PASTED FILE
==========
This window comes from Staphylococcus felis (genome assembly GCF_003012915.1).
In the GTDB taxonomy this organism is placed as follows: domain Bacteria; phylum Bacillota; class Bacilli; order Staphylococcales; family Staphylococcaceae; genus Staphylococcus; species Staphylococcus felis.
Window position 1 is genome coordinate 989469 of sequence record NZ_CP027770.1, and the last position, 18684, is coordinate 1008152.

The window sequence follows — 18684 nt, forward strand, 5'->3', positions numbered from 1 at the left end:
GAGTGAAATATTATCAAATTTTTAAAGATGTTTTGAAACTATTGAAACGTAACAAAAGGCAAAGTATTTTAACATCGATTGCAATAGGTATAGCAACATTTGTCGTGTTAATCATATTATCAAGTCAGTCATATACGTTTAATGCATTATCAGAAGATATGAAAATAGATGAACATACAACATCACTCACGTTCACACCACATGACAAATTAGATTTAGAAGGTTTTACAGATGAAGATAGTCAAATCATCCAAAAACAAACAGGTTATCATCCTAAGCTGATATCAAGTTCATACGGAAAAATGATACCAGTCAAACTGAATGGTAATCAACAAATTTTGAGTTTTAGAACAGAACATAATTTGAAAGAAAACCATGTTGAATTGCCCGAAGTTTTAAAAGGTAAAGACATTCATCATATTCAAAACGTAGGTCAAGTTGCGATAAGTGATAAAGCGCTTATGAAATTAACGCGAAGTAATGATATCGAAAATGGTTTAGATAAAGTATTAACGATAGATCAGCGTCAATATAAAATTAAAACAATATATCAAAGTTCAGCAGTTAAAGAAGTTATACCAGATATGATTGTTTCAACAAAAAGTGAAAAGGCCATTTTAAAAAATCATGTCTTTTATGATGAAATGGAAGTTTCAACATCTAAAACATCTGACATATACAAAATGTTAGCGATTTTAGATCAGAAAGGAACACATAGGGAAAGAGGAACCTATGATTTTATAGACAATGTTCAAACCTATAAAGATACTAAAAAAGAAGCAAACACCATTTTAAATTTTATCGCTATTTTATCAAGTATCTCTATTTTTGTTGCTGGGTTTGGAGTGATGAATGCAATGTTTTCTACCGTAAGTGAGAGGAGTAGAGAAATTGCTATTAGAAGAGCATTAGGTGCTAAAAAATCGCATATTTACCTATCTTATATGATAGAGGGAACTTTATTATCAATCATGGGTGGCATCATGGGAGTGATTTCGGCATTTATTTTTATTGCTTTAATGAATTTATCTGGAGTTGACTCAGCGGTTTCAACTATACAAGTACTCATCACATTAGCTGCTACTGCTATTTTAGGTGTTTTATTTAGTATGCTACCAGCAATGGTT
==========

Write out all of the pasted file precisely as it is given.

This window comes from Staphylococcus felis (genome assembly GCF_003012915.1).
In the GTDB taxonomy this organism is placed as follows: domain Bacteria; phylum Bacillota; class Bacilli; order Staphylococcales; family Staphylococcaceae; genus Staphylococcus; species Staphylococcus felis.
Window position 1 is genome coordinate 989469 of sequence record NZ_CP027770.1, and the last position, 18684, is coordinate 1008152.

The window sequence follows — 18684 nt, forward strand, 5'->3', positions numbered from 1 at the left end:
GAGTGAAATATTATCAAATTTTTAAAGATGTTTTGAAACTATTGAAACGTAACAAAAGGCAAAGTATTTTAACATCGATTGCAATAGGTATAGCAACATTTGTCGTGTTAATCATATTATCAAGTCAGTCATATACGTTTAATGCATTATCAGAAGATATGAAAATAGATGAACATACAACATCACTCACGTTCACACCACATGACAAATTAGATTTAGAAGGTTTTACAGATGAAGATAGTCAAATCATCCAAAAACAAACAGGTTATCATCCTAAGCTGATATCAAGTTCATACGGAAAAATGATACCAGTCAAACTGAATGGTAATCAACAAATTTTGAGTTTTAGAACAGAACATAATTTGAAAGAAAACCATGTTGAATTGCCCGAAGTTTTAAAAGGTAAAGACATTCATCATATTCAAAACGTAGGTCAAGTTGCGATAAGTGATAAAGCGCTTATGAAATTAACGCGAAGTAATGATATCGAAAATGGTTTAGATAAAGTATTAACGATAGATCAGCGTCAATATAAAATTAAAACAATATATCAAAGTTCAGCAGTTAAAGAAGTTATACCAGATATGATTGTTTCAACAAAAAGTGAAAAGGCCATTTTAAAAAATCATGTCTTTTATGATGAAATGGAAGTTTCAACATCTAAAACATCTGACATATACAAAATGTTAGCGATTTTAGATCAGAAAGGAACACATAGGGAAAGAGGAACCTATGATTTTATAGACAATGTTCAAACCTATAAAGATACTAAAAAAGAAGCAAACACCATTTTAAATTTTATCGCTATTTTATCAAGTATCTCTATTTTTGTTGCTGGGTTTGGAGTGATGAATGCAATGTTTTCTACCGTAAGTGAGAGGAGTAGAGAAATTGCTATTAGAAGAGCATTAGGTGCTAAAAAATCGCATATTTACCTATCTTATATGATAGAGGGAACTTTATTATCAATCATGGGTGGCATCATGGGAGTGATTTCGGCATTTATTTTTATTGCTTTAATGAATTTATCTGGAGTTGACTCAGCGGTTTCAACTATACAAGTACTCATCACATTAGCTGCTACTGCTATTTTAGGTGTTTTATTTAGTATGCTACCAGCAATGGTT